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New Philosophy for New Media


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Hansen's work makes a significant shift by approaching new media through affect and sensation, rather than techniques, forms or aesthetics. His thesis reintroduces reception in a sophisticated way, countering posthuman 'machinism' with a productive notion of the human engaged in an entangled, affective co-evolution with technology. This is an important and invigorating reorientation. -- Mitchell Whitelaw, Lecturer in New Media, University of Canberra New Philosophy for New Media is a major contribution to the question of digital media and art. Unlike too many other writers on the subject, Hansen is able to approach his topic in relation to the most profound efforts of the philosophical tradition and his highly original take on the question is one that recognizes the media specificity of the digital in its novelty while insisting on the continuing importance of the body in the practice of new media art. The book pursues its thesis of the place of the human in face of digitized information in a rigorous, systematic manner. -- Mark Poster, University of California, Irvine New Philosophy for New Media brilliantly theorizes the co-evolution of the human body and the digital technosphere through the radical aesthetic interface provided by new media artworks themselves. Hansen offers a strong, subtle, and ultimately exciting argument that our bodies, brought into contact with the digital in these new ways, experience the virtual. He also vividly testifies to these new experiences of perception and embodiment that emerge in the process: the affects of bewilderment and vertigo, disorientation and irrelevance. -- Kathleen Woodward, Director, Simpson Center for the Humanities, and Professor of English, University of Washington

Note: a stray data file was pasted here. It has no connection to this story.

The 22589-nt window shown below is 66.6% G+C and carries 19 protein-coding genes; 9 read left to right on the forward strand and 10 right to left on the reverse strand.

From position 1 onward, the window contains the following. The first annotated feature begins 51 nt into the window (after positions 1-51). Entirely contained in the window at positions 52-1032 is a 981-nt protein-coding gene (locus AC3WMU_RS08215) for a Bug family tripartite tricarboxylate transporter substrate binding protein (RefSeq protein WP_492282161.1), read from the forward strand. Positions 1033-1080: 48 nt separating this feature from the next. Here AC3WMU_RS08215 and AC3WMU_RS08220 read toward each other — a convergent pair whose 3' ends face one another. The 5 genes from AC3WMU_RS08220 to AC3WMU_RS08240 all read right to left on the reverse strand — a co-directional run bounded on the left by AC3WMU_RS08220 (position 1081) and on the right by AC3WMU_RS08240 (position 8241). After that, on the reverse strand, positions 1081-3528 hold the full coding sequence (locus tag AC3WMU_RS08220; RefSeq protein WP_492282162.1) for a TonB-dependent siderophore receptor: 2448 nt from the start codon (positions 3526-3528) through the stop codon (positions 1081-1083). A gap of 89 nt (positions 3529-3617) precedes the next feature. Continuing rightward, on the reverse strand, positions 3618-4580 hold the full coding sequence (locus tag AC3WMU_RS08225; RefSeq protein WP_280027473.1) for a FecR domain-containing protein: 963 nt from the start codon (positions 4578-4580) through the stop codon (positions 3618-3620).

About the Author

Mark B. N. Hansen is Professor of Literature at Duke University.


"New media" here refers to digital art forms that both act upon the perceiver's physical constraints and provoke the audience to reconstruct aesthetic assumptions. Hansen (English, Princeton Univ.) moves the reader through a grounding history of Henri-Louis Bergson's theory of perception before plunging into a tightly constructed theory of postmodern aesthetics, in which the human body, rather than the human eye, dominates perception. Illustrating his discussions with particular examples of digital art productions-for instance, the presentation rendered by a focused lens that offers both created image and reflection of actual objects-the author underpins each step of his presentation with an impressively Hegelian structure in which traditional aesthetics, contemporary digital experimentation, and the effects of the human on perceiving the new media art are treated. Like the art it treats, this aesthetic theory addresses the concrete as well as the intellectual and metaphoric. This is rich reading for those already grounded in the traditions of Henri Bergson and Suzanne Langer while of concern to artists working on the cutting edges of the digital field as well.-Francisca Goldsmith, Berkeley P.L., CA Copyright 2004 Reed Business Information.

Brilliant and exciting work.... Obligatory reading for anybody interested in the philosophy of technology and its phenomenological dimension, as well as those interested in new media and digital aesthetics. Hansen is an engaging, lucid, and provocative writer.

-Andres Vaccari , Metapsychology

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